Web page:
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Two players are in the middle of an ongoing one-on-one game of UNO Flip, with all its standard rules in effect.

Play is currently Light Side Up. It is Player B's turn. Player A has 3 cards remaining, and Player B has 2 cards remaining. Below are the players' hands, the top card of the draw pile, and the top two and bottom two cards of the discard pile.


[Light]{Dark}

  • A's Hand: [Yellow 3, Blue 1, Blue 1]{?, ?, ?}

  • B's Hand: [Green 9, Blue Flip]{Orange +5, Purple 7}

  • Draw Pile: {Orange 4, ...(no more than 103 other unknown cards)...}

  • Discard Pile: [Red Flip, Red 4, ...(103 or fewer other unknown cards)... Yellow 4, Yellow 4]


In order to maximize their chances of winning, how should Player B play out the remainder of this game, and why?


(space for clarifications, hints, and additional info)

  • The Red Flip is the card that B may play on.

  • I included the [no-computers] tag because I think it's way more fun without them, but if someone has software that can solve this I'd love to know about it.

  • Explain your logic, there's work to show. If you got the answer, you'll see why it's really the optimal strategy.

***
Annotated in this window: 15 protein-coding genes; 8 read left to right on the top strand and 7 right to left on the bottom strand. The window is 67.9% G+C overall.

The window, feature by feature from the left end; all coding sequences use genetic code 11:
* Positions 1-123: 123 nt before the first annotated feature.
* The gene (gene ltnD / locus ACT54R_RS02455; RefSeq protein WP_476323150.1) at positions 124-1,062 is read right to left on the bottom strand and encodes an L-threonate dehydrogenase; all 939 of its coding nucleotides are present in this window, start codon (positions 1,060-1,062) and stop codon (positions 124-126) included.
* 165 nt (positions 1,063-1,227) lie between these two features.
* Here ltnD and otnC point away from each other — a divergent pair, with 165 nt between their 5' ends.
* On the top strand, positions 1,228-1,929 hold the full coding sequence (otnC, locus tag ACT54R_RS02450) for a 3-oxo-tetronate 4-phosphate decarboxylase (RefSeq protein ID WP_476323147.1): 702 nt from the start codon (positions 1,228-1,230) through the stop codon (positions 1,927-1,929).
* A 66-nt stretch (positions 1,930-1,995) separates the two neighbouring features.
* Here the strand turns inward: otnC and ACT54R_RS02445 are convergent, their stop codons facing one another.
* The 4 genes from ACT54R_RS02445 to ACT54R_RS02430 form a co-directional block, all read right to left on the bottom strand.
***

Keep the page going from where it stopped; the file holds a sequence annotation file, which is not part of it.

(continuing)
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  • 2
    $\begingroup$ Umm.. I know UNO well but.. How to play UNO Flip? $\endgroup$ – athin Jan 9 at 5:33
  • $\begingroup$ @athin service.mattel.com/instruction_sheets/GDR44-English.pdf $\endgroup$ – ZanyG Jan 9 at 7:32
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    $\begingroup$ Are we to assume that the information listed is exactly what both players know, and that each of them knows that the other knows exactly that, etc., and that each knows that, etc.? (I'd have thought that in a real game each player would know the backs of their opponents' cards. I have no idea whether you're supposed to know how the dark and light sides are paired.) $\endgroup$ – Gareth McCaughan Jan 9 at 9:29
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    $\begingroup$ Given the rules say that when light side is in play, the dark side of the cards are visible to opponents, the first thing that player B would do is look at the dark side of A's cards (shown as {?, ?, ?} in the problem description), which would allow them to determine a more precise strategy. Knowing what could be on the back of the two Yellow 4 cards also seems key to determining the optimal strategy - as one of them will become the top of discard pile for A to play on (or to be unable to play on). Any owner of the actual game would be able to trivially check this... $\endgroup$ – Steve Jan 9 at 9:39

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